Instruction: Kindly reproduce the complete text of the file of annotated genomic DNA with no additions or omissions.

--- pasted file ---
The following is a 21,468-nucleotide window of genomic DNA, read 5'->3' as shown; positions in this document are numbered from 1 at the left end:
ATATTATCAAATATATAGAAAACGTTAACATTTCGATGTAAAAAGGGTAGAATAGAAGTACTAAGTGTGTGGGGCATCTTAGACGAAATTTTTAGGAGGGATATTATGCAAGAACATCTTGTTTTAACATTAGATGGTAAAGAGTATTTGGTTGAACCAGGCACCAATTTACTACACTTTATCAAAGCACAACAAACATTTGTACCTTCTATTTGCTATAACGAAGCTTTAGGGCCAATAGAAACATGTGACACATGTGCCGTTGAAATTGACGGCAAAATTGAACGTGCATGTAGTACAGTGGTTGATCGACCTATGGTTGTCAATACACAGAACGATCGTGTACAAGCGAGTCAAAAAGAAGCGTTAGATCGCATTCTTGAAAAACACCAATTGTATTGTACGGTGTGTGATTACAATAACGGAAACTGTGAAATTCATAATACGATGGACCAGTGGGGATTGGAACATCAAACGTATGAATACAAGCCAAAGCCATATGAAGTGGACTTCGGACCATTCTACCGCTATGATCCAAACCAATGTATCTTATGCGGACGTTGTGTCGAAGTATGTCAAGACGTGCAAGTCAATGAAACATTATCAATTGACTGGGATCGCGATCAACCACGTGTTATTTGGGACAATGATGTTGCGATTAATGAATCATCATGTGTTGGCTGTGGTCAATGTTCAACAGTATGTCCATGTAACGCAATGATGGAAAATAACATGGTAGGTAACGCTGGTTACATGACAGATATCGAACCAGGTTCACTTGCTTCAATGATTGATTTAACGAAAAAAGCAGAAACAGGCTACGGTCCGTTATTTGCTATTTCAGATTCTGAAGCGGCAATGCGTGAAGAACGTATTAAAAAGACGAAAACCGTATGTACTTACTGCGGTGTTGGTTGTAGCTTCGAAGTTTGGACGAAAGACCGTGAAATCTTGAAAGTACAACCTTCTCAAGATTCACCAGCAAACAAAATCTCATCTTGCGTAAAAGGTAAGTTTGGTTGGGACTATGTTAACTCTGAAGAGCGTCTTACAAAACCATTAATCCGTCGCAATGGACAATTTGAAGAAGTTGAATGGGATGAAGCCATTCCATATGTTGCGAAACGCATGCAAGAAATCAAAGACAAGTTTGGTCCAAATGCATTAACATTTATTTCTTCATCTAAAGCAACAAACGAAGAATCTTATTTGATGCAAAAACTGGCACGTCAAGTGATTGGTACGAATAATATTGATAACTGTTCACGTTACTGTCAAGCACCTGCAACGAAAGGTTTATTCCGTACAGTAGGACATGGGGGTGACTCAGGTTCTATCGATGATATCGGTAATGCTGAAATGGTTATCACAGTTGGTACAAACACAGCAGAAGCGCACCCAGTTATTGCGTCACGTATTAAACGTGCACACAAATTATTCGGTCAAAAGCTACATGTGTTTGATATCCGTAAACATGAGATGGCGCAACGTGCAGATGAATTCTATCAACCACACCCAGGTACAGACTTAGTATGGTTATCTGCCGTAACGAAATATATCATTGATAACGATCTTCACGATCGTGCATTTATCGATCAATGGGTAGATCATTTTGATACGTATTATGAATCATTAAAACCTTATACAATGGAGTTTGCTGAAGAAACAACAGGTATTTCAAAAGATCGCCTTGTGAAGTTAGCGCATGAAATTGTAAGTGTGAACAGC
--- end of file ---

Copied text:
The following is a 21,468-nucleotide window of genomic DNA, read 5'->3' as shown; positions in this document are numbered from 1 at the left end:
ATATTATCAAATATATAGAAAACGTTAACATTTCGATGTAAAAAGGGTAGAATAGAAGTACTAAGTGTGTGGGGCATCTTAGACGAAATTTTTAGGAGGGATATTATGCAAGAACATCTTGTTTTAACATTAGATGGTAAAGAGTATTTGGTTGAACCAGGCACCAATTTACTACACTTTATCAAAGCACAACAAACATTTGTACCTTCTATTTGCTATAACGAAGCTTTAGGGCCAATAGAAACATGTGACACATGTGCCGTTGAAATTGACGGCAAAATTGAACGTGCATGTAGTACAGTGGTTGATCGACCTATGGTTGTCAATACACAGAACGATCGTGTACAAGCGAGTCAAAAAGAAGCGTTAGATCGCATTCTTGAAAAACACCAATTGTATTGTACGGTGTGTGATTACAATAACGGAAACTGTGAAATTCATAATACGATGGACCAGTGGGGATTGGAACATCAAACGTATGAATACAAGCCAAAGCCATATGAAGTGGACTTCGGACCATTCTACCGCTATGATCCAAACCAATGTATCTTATGCGGACGTTGTGTCGAAGTATGTCAAGACGTGCAAGTCAATGAAACATTATCAATTGACTGGGATCGCGATCAACCACGTGTTATTTGGGACAATGATGTTGCGATTAATGAATCATCATGTGTTGGCTGTGGTCAATGTTCAACAGTATGTCCATGTAACGCAATGATGGAAAATAACATGGTAGGTAACGCTGGTTACATGACAGATATCGAACCAGGTTCACTTGCTTCAATGATTGATTTAACGAAAAAAGCAGAAACAGGCTACGGTCCGTTATTTGCTATTTCAGATTCTGAAGCGGCAATGCGTGAAGAACGTATTAAAAAGACGAAAACCGTATGTACTTACTGCGGTGTTGGTTGTAGCTTCGAAGTTTGGACGAAAGACCGTGAAATCTTGAAAGTACAACCTTCTCAAGATTCACCAGCAAACAAAATCTCATCTTGCGTAAAAGGTAAGTTTGGTTGGGACTATGTTAACTCTGAAGAGCGTCTTACAAAACCATTAATCCGTCGCAATGGACAATTTGAAGAAGTTGAATGGGATGAAGCCATTCCATATGTTGCGAAACGCATGCAAGAAATCAAAGACAAGTTTGGTCCAAATGCATTAACATTTATTTCTTCATCTAAAGCAACAAACGAAGAATCTTATTTGATGCAAAAACTGGCACGTCAAGTGATTGGTACGAATAATATTGATAACTGTTCACGTTACTGTCAAGCACCTGCAACGAAAGGTTTATTCCGTACAGTAGGACATGGGGGTGACTCAGGTTCTATCGATGATATCGGTAATGCTGAAATGGTTATCACAGTTGGTACAAACACAGCAGAAGCGCACCCAGTTATTGCGTCACGTATTAAACGTGCACACAAATTATTCGGTCAAAAGCTACATGTGTTTGATATCCGTAAACATGAGATGGCGCAACGTGCAGATGAATTCTATCAACCACACCCAGGTACAGACTTAGTATGGTTATCTGCCGTAACGAAATATATCATTGATAACGATCTTCACGATCGTGCATTTATCGATCAATGGGTAGATCATTTTGATACGTATTATGAATCATTAAAACCTTATACAATGGAGTTTGCTGAAGAAACAACAGGTATTTCAAAAGATCGCCTTGTGAAGTTAGCGCATGAAATTGTAAGTGTGAACAGC